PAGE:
Using Technology to Find Technology:
There are a large number of reasons to find your local cell tower locations. We’ll cover a variety of ways to easily decide which towers are yours and what direction area they cover. We see towers literally everywhere but which one is ours? That’s the question many folks answer each day. These methods will work with all carriers, folks on an MVNO (any brand that’s not Verizon, AT&T, T-Mobile, or Sprint) we’ll need to find what companies towers they use.
The Primitive Way:
The way many people including me use to complete this task was simply driving around. As you get closer to a car your signal increases, bars generally go up etc. A better way to measure signal increase would be your the Db reading in your settings. If using bars simply drive till you slowly locate the tower, Db readings will get closer to zero the closer you are. If using the Db readings, once you’re between -50 and -75db the tower should be extremely close. You can most likely see it at that point, and will have an idea where it’s at. Plotting it out on a google map may be helpful once you return home.
The Modern Way:
When I search for towers this day in age I use a variety of applications, but you can generally get away with just one. Sometimes it helps to use multiple though which I prefer.
- Antennasearch.com is a great tool for finding towers that are close, anything with in about four miles will be plotted. This includes antennas that your local municipals may use for communications. It also holds information on new tower permits, locations, etc. I use this often unless I need more than a four mile range.
Google Earth Pro Cell Tower Locations:
- Google Earth can also be used to find towers extremely well, by downloading the cell tower overlay for cell tower locations. The best part is, Google Earth Pro is now free for everyone so you get more tools. This will plot a very large portion of towers into your Google Earth program. I really like this tool because of how versatile it can be. I use the measurement tool to find directions, degrees, elevation changes between you and the tower. This works extremely well for more important things such as cell phone booster installations. When we installed our Weboost Connect 4G it came with a Yagi style directional antenna. Aiming it in the wrong direction was a ticket to poor quality signal.
- Opensignal.com is another source to browse through. I have a love hate relationship with them, it’s all crowd sourced which is wonderful. However I notice the cell tower locations can be wrong from time to time. It works great for finding cell coverage in non rural places though. I would only use this in conjunction with the two maps above.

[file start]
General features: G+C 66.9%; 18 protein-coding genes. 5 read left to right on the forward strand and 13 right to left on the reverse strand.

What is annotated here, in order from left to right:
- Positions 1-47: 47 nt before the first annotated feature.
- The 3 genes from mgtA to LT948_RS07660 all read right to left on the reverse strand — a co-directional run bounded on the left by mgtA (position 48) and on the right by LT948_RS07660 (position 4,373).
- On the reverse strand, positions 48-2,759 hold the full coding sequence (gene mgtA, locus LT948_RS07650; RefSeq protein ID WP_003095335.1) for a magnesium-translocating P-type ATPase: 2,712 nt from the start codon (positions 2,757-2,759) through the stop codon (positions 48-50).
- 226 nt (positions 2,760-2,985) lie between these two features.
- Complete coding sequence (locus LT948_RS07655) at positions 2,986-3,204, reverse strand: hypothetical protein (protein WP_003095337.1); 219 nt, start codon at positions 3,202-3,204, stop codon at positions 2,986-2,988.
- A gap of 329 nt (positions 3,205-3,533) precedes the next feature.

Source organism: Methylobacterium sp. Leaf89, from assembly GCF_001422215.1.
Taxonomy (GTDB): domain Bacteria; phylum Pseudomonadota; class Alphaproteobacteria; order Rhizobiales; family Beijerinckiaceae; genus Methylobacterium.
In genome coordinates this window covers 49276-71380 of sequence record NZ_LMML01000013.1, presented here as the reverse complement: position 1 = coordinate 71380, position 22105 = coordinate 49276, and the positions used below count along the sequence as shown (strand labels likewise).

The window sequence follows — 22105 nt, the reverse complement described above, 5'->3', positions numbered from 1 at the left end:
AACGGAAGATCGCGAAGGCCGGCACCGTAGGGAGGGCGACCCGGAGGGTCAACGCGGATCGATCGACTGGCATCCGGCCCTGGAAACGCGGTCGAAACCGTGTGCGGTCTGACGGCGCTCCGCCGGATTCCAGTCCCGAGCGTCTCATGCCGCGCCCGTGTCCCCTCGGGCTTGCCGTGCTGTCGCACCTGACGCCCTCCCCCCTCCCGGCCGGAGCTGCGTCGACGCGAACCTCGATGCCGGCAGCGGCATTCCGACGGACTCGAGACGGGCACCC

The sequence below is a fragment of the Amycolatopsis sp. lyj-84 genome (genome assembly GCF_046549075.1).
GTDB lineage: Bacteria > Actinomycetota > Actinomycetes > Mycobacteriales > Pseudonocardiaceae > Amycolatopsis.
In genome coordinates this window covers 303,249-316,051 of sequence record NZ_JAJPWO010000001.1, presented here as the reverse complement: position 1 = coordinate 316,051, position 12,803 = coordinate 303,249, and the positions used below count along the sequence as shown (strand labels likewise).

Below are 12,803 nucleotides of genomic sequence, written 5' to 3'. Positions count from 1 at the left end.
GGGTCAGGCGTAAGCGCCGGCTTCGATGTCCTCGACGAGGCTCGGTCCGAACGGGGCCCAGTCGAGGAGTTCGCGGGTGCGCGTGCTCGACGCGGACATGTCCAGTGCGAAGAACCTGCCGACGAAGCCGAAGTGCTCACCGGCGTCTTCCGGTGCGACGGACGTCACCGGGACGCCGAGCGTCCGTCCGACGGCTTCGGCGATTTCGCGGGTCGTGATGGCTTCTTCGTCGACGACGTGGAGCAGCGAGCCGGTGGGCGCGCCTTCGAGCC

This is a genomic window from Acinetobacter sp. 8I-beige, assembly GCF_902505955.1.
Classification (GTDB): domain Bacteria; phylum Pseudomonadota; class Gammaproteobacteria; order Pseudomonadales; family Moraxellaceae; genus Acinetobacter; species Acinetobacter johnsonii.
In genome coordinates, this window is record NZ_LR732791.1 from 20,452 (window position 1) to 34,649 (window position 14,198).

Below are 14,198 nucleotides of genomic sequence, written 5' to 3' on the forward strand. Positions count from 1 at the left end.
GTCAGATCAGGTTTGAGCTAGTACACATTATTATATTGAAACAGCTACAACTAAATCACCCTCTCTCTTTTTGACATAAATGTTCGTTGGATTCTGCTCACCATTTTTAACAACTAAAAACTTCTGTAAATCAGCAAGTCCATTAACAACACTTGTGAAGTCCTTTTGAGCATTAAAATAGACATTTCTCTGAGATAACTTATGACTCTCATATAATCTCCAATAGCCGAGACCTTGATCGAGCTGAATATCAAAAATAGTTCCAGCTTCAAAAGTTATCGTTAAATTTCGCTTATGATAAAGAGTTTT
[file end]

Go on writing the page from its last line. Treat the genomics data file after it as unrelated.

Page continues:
Opensignal also has an App for Android & Apple is a nice app overall for this. It can actually point you from anywhere to the direction your tower is in. Most of the time it’s pretty accurate, and quick! Another bonus about this is Opensignal as stated above crowd sources information. So the more people using the app, the more quality information they receive.
There is a single caveat I have had with the app. In the settings you can change how often to send data to them. I had it set to the maximum for a week and every few seconds my phone would stutter. I had no idea what was causing it, until I slowed down the app back to “normal”. So if you have an older phone, don’t touch that setting. I can’t blame the app on this, but I do feel I should let others know if they run into a similar issue.
This option is kind of an OpenSignal meets Google with great filtering combination. You can enter in your location and it will show all towers, and who they operate from. Where it really helps if the filtering it offers vs the other options. You can filter all towers out except the carrier you need. This works particularly well in extremely populated places like large cities. They also have some sub sections not pertaining to finding cell towers.
Other Options to Find Cell Tower Locations:
There is a vast array of other options in the app stores for both apple, and android. There is most likely alternatives to the websites listed above also. These have been very useful for me though, often times best when used with one another.
What’s the Quickest Way?
I find that finding your tower with antenna search, or cellreception is the absolute quickest way to find the tower. Once I have the tower located, I will use Google Earth to do all the major number crunching. Earth is not required for everyone but it can hold a lot of great information. This should put you well on your way to receiving better signal!